At least nine people were killed after Syrian tanks mounted with machine-guns opened fire in the city of Homs, activists have said.
The shooting came in defiance of a day-old agreement between the Syrian government and the Arab League to end nearly eight months of bloodshed.
A crackdown on dissent and what appears to be growing sectarian bloodshed has turned Homs, Syria's third-largest city and home to some 800,000 people, into one of the country's deadliest areas.
The opposition said it will flood the streets on Friday to test whether the regime will stop using force against peaceful protesters.
"May Friday be the day where all streets and squares become platforms for demonstrations, and for the peaceful struggle toward achieving the downfall of the regime," said a Syrian activist coalition called the Local Coordination Committees.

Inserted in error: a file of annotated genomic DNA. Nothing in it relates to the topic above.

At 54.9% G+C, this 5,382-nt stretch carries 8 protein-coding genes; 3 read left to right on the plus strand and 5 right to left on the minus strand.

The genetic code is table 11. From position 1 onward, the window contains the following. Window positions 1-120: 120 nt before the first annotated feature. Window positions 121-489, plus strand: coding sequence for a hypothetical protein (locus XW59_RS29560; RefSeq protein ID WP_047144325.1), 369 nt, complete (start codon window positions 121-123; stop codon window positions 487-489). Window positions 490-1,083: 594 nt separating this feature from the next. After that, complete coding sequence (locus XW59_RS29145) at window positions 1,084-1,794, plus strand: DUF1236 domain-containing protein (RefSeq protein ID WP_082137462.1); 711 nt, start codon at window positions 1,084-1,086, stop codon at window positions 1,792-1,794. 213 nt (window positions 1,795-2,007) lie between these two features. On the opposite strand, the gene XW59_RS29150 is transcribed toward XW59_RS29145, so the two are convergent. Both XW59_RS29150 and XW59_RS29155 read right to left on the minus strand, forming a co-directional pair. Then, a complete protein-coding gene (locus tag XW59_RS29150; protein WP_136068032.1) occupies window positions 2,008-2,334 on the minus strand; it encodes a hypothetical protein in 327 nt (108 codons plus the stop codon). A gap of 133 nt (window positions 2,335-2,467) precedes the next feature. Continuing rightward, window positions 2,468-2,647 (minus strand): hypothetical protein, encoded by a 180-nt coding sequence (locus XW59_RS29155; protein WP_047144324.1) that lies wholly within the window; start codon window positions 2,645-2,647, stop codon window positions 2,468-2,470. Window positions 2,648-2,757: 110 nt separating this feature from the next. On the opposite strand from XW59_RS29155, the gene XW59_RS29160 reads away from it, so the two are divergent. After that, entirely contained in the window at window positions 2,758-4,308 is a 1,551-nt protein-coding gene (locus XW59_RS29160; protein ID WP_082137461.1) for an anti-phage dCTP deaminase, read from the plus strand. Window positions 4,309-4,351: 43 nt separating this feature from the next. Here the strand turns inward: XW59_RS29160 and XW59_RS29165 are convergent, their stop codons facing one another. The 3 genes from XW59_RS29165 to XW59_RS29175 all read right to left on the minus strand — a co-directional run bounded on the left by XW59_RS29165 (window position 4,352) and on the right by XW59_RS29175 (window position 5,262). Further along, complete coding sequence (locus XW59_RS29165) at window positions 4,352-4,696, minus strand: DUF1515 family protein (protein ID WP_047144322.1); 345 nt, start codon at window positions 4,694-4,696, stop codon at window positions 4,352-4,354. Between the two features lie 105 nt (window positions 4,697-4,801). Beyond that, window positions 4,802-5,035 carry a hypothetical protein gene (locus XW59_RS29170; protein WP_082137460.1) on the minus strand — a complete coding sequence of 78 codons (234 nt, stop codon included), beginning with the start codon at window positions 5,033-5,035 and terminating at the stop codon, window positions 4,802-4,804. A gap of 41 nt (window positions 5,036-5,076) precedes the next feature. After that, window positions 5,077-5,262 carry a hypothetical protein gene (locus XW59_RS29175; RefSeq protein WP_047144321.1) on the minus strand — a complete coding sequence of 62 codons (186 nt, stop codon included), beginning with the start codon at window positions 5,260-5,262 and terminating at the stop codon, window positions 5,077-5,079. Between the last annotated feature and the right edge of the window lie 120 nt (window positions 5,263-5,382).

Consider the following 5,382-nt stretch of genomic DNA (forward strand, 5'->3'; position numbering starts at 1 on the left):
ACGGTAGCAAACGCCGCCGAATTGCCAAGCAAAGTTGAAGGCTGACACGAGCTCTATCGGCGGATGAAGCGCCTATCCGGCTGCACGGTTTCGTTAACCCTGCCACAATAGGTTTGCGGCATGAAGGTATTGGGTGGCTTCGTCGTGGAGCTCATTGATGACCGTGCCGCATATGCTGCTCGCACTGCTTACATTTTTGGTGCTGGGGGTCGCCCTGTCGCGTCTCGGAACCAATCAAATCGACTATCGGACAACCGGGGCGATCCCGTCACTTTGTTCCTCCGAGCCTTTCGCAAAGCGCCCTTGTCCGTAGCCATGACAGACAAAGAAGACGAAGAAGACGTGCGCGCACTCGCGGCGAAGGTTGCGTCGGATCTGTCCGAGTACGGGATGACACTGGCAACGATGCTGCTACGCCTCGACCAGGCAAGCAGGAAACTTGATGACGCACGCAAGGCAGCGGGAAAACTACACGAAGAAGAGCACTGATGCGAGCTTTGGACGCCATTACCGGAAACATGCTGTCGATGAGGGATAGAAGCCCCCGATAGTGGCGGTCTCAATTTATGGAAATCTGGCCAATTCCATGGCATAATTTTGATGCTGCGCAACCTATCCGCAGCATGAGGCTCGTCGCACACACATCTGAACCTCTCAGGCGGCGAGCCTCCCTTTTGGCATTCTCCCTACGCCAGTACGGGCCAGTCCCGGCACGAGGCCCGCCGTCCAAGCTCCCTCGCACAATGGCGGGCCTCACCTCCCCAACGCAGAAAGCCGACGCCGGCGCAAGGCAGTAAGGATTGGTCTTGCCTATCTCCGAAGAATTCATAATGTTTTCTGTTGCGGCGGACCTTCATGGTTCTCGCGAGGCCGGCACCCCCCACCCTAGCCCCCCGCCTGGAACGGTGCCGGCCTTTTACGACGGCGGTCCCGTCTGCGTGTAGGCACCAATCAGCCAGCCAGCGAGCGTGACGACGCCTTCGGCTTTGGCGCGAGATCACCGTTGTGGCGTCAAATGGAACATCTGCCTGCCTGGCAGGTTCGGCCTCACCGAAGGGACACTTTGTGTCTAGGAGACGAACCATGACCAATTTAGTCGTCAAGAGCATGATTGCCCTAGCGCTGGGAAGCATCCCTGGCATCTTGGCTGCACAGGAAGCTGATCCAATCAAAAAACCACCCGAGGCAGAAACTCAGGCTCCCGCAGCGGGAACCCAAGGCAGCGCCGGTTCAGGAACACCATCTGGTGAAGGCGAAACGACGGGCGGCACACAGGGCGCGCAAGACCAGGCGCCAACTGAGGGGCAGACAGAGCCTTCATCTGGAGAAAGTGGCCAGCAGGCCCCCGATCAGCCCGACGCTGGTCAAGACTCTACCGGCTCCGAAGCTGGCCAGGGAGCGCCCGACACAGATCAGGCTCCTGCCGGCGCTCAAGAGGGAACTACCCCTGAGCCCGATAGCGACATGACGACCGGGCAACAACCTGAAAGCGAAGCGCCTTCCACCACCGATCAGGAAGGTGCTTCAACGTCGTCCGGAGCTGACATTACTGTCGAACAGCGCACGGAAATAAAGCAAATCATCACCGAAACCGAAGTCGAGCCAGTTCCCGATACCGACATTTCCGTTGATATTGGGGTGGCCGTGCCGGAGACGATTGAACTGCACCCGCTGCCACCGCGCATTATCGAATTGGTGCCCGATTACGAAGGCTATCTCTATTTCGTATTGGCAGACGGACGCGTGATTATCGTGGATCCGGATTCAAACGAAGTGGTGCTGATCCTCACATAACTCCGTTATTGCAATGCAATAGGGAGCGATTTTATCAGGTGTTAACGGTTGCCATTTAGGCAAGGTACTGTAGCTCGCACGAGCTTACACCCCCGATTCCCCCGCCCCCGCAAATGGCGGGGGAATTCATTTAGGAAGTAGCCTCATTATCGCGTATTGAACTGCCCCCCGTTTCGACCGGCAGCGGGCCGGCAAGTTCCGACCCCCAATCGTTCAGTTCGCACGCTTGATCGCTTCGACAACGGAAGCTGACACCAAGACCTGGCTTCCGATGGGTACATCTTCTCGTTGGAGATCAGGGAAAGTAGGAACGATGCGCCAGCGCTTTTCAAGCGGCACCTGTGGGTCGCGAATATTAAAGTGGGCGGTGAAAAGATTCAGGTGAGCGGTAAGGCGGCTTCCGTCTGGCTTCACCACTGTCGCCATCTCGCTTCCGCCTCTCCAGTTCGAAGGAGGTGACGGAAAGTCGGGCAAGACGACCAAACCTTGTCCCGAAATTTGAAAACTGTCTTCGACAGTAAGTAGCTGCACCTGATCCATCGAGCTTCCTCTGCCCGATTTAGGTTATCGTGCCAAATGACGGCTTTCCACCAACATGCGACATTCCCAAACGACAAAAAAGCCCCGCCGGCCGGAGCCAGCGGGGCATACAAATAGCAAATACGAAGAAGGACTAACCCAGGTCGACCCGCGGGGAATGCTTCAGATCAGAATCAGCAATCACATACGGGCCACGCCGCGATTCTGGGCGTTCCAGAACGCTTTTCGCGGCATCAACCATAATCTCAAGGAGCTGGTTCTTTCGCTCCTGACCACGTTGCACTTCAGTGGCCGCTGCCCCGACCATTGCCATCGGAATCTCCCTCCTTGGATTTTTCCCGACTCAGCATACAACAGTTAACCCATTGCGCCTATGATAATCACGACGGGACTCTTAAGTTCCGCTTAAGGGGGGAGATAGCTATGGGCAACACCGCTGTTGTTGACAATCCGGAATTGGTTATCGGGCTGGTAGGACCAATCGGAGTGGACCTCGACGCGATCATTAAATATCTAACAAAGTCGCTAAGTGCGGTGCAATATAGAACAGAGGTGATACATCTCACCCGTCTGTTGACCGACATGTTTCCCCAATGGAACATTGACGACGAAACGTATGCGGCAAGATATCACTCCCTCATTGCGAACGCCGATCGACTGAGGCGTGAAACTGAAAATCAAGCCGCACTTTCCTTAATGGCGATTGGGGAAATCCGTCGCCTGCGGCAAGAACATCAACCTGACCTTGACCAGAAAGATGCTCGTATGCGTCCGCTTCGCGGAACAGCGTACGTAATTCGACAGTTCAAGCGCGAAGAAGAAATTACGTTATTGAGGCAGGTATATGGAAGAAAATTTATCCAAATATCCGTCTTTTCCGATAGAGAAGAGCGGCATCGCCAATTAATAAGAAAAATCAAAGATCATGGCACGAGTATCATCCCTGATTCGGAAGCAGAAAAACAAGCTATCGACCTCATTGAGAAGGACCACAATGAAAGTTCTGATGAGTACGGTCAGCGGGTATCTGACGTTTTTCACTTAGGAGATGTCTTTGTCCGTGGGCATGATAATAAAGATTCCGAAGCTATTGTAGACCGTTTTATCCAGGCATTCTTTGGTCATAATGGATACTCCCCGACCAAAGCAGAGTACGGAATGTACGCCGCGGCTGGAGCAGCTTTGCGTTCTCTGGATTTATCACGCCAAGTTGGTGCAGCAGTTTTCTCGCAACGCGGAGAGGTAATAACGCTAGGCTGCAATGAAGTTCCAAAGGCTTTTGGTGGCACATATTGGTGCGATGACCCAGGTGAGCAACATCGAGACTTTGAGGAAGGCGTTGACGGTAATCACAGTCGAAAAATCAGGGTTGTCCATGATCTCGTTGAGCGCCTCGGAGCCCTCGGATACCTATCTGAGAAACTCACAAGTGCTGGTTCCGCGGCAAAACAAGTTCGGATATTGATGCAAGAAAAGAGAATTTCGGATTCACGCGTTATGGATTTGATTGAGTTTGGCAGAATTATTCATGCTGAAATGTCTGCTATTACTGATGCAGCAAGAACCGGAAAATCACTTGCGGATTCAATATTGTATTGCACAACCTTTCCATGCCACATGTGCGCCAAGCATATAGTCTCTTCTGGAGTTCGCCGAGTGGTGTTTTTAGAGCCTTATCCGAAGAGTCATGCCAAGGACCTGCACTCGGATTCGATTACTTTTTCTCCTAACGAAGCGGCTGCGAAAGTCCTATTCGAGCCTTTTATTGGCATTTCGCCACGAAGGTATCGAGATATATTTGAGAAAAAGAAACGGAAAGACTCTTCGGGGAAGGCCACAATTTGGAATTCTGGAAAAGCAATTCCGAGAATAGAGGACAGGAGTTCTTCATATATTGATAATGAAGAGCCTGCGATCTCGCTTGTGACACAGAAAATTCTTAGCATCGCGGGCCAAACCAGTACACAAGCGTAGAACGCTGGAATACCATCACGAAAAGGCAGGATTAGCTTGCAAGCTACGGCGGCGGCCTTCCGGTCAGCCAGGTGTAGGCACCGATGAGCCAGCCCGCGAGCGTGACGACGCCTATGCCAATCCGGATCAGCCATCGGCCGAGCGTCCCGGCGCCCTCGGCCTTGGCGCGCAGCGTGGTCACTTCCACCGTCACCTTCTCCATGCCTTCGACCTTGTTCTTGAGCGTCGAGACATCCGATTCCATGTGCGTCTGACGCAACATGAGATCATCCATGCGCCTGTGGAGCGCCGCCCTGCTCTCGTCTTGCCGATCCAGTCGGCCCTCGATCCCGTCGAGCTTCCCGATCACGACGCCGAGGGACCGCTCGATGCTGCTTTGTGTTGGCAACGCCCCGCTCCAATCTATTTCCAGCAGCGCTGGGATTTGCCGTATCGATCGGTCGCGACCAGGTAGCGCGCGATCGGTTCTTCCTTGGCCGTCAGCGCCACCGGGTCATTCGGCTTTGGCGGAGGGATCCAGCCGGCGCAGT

The uprising shows no signs of stopping despite a government crackdown that the UN estimates has killed some 3,000 people.
The capture and death of Muammar Gaddafi last month only served to invigorate the Syrian protesters, many of whom carry signs and chant slogans warning President Bashar Assad that he will be the next dictator to go.
The latest bloodshed cast a pall over the Arab League accord announced in Cairo.
Under the plan, the Syrian government agreed to pull tanks and armoured vehicles out of cities, stop violence against protesters and release all political prisoners. Syria also agreed to allow journalists, rights groups and Arab League representatives to monitor the situation in the country.
A spokesman for the Syrian opposition in Cairo, Mo'men Kwafatiya, said Syria's approval of the Arab League proposal is a manoeuvre to avoid having its membership suspended or frozen in the Arab body, something that Gulf countries have quietly been pushing for.